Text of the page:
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Infinitesimal-Based Calculus

Author(s): 
Eric Rogers*, Gonzaga University
Ethan Snyder*, Gonzaga University
Talk Abstract: 
When Newton and Leibniz first developed calculus, they did so by using infinitesimals (really really small numbers). Infinitesimals were used until calculus was made more rigorous by Weierstass. The calculus that we are taught today is based on Weierstass’s ϵ-δ definition of the limit. However, people have been arguing that we go back to an infinitesimal-based calculus, not only for its historical roots, but because many proofs and concepts seem to be much cleaner when using infinitesimals. Using Keisler’s “Elementary Calculus: An Infinitesimal Approach,” our group set out to relearn calculus using infinitesimals. First we will define the hyperreal number line (an extension of the real line that contains the infinitesimals). Then we will walk through the familiar ideas and concepts of single variable calculus, such as limits, derivatives, and integrals, reformulated in terms of hyperreals.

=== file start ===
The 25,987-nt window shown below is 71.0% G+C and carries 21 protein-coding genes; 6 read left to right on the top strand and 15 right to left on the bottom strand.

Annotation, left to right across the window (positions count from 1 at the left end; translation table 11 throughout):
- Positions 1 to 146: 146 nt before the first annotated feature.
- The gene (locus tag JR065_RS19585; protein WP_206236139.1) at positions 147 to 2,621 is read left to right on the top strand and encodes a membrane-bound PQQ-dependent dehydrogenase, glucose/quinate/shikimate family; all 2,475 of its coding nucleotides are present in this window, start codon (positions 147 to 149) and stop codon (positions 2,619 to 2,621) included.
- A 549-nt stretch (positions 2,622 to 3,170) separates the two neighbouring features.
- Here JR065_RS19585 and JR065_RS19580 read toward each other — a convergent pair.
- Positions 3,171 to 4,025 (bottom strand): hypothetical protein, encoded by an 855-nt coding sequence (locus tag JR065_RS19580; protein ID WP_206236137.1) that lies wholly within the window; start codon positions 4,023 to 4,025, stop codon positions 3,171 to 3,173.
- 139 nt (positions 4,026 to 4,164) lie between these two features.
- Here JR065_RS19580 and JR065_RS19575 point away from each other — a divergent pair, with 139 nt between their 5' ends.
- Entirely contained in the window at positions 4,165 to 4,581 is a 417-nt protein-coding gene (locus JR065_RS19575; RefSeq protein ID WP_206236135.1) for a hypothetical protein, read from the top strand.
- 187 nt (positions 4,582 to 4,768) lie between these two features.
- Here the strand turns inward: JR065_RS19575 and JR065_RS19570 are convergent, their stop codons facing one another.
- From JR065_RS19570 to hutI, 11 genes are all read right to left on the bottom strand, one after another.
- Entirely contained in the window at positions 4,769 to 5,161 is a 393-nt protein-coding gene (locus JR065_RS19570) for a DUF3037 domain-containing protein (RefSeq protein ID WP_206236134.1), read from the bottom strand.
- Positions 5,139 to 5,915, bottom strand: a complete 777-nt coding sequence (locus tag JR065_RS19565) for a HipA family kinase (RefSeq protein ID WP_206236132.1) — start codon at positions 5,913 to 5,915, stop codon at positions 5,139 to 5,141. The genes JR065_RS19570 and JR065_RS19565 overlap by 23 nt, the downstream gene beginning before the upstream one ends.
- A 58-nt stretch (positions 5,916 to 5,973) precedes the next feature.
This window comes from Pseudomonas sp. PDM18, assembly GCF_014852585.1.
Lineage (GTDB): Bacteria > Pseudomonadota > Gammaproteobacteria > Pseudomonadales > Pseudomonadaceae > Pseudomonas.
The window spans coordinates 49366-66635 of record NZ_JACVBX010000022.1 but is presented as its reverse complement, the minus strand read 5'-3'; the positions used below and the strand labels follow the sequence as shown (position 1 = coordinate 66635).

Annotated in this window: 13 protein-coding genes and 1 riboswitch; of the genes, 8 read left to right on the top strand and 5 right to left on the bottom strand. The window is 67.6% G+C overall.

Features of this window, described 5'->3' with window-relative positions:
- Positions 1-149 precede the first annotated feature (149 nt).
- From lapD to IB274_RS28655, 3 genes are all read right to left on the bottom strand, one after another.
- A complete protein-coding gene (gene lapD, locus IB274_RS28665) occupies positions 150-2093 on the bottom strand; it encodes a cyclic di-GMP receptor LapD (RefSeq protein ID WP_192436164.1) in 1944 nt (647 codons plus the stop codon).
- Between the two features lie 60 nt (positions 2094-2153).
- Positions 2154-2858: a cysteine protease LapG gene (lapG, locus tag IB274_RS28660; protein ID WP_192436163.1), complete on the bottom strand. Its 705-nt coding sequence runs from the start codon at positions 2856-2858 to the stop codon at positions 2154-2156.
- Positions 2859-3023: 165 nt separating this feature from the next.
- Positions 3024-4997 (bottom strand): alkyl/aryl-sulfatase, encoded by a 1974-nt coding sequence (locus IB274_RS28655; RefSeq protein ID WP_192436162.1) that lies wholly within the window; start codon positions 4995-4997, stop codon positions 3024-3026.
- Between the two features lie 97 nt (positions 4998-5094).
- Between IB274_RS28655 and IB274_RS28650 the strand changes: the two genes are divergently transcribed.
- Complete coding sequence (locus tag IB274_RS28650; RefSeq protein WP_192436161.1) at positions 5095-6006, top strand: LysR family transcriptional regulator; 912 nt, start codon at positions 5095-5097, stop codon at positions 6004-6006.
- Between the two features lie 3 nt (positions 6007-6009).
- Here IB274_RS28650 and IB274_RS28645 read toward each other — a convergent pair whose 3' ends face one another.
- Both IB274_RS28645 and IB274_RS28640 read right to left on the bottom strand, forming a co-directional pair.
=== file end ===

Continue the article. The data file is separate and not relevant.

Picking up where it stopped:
Talk Subject: 
History of Mathematics
Talk Type: 
Oral Presentation
Time Slot: 
Saturday, April 2, 2016 - 13:45
Room Number: 
STAG 263